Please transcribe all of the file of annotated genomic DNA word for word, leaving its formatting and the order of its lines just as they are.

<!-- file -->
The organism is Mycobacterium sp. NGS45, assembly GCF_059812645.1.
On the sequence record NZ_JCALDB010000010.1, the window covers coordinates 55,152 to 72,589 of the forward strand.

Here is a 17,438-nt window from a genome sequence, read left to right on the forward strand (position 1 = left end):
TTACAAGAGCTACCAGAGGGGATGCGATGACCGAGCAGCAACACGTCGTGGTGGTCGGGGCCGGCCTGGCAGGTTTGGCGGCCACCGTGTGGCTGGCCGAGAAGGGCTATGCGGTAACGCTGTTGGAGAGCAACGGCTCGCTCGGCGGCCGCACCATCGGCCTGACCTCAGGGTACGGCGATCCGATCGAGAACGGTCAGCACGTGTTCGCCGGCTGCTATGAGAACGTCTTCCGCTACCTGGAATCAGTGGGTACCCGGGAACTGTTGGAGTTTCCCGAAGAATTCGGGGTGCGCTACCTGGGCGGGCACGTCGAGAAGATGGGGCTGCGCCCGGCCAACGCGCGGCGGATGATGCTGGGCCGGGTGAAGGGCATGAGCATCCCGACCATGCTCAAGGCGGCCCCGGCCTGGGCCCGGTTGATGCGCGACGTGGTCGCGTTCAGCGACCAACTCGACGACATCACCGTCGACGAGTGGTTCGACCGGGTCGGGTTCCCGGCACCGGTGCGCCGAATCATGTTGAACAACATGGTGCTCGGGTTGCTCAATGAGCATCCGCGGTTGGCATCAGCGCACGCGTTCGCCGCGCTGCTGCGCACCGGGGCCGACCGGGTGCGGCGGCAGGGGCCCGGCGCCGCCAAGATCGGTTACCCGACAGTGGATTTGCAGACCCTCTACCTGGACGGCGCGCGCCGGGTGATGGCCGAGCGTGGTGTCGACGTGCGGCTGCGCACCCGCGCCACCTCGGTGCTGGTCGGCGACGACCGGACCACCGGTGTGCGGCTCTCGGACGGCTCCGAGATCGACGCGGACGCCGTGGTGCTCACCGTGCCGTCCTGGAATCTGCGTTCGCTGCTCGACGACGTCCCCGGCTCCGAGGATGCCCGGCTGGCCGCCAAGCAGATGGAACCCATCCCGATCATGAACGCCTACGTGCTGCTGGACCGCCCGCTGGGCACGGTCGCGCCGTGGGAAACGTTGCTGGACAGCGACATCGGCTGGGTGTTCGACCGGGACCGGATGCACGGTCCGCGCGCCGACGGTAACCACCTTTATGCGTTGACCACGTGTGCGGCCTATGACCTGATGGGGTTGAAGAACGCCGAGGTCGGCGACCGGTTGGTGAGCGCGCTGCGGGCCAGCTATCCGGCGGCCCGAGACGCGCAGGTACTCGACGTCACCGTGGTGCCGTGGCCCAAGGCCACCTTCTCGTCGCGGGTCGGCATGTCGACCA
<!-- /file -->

The organism is Mycobacterium sp. NGS45, assembly GCF_059812645.1.
On the sequence record NZ_JCALDB010000010.1, the window covers coordinates 55,152 to 72,589 of the forward strand.

Here is a 17,438-nt window from a genome sequence, read left to right on the forward strand (position 1 = left end):
TTACAAGAGCTACCAGAGGGGATGCGATGACCGAGCAGCAACACGTCGTGGTGGTCGGGGCCGGCCTGGCAGGTTTGGCGGCCACCGTGTGGCTGGCCGAGAAGGGCTATGCGGTAACGCTGTTGGAGAGCAACGGCTCGCTCGGCGGCCGCACCATCGGCCTGACCTCAGGGTACGGCGATCCGATCGAGAACGGTCAGCACGTGTTCGCCGGCTGCTATGAGAACGTCTTCCGCTACCTGGAATCAGTGGGTACCCGGGAACTGTTGGAGTTTCCCGAAGAATTCGGGGTGCGCTACCTGGGCGGGCACGTCGAGAAGATGGGGCTGCGCCCGGCCAACGCGCGGCGGATGATGCTGGGCCGGGTGAAGGGCATGAGCATCCCGACCATGCTCAAGGCGGCCCCGGCCTGGGCCCGGTTGATGCGCGACGTGGTCGCGTTCAGCGACCAACTCGACGACATCACCGTCGACGAGTGGTTCGACCGGGTCGGGTTCCCGGCACCGGTGCGCCGAATCATGTTGAACAACATGGTGCTCGGGTTGCTCAATGAGCATCCGCGGTTGGCATCAGCGCACGCGTTCGCCGCGCTGCTGCGCACCGGGGCCGACCGGGTGCGGCGGCAGGGGCCCGGCGCCGCCAAGATCGGTTACCCGACAGTGGATTTGCAGACCCTCTACCTGGACGGCGCGCGCCGGGTGATGGCCGAGCGTGGTGTCGACGTGCGGCTGCGCACCCGCGCCACCTCGGTGCTGGTCGGCGACGACCGGACCACCGGTGTGCGGCTCTCGGACGGCTCCGAGATCGACGCGGACGCCGTGGTGCTCACCGTGCCGTCCTGGAATCTGCGTTCGCTGCTCGACGACGTCCCCGGCTCCGAGGATGCCCGGCTGGCCGCCAAGCAGATGGAACCCATCCCGATCATGAACGCCTACGTGCTGCTGGACCGCCCGCTGGGCACGGTCGCGCCGTGGGAAACGTTGCTGGACAGCGACATCGGCTGGGTGTTCGACCGGGACCGGATGCACGGTCCGCGCGCCGACGGTAACCACCTTTATGCGTTGACCACGTGTGCGGCCTATGACCTGATGGGGTTGAAGAACGCCGAGGTCGGCGACCGGTTGGTGAGCGCGCTGCGGGCCAGCTATCCGGCGGCCCGAGACGCGCAGGTACTCGACGTCACCGTGGTGCCGTGGCCCAAGGCCACCTTCTCGTCGCGGGTCGGCATGTCGACCA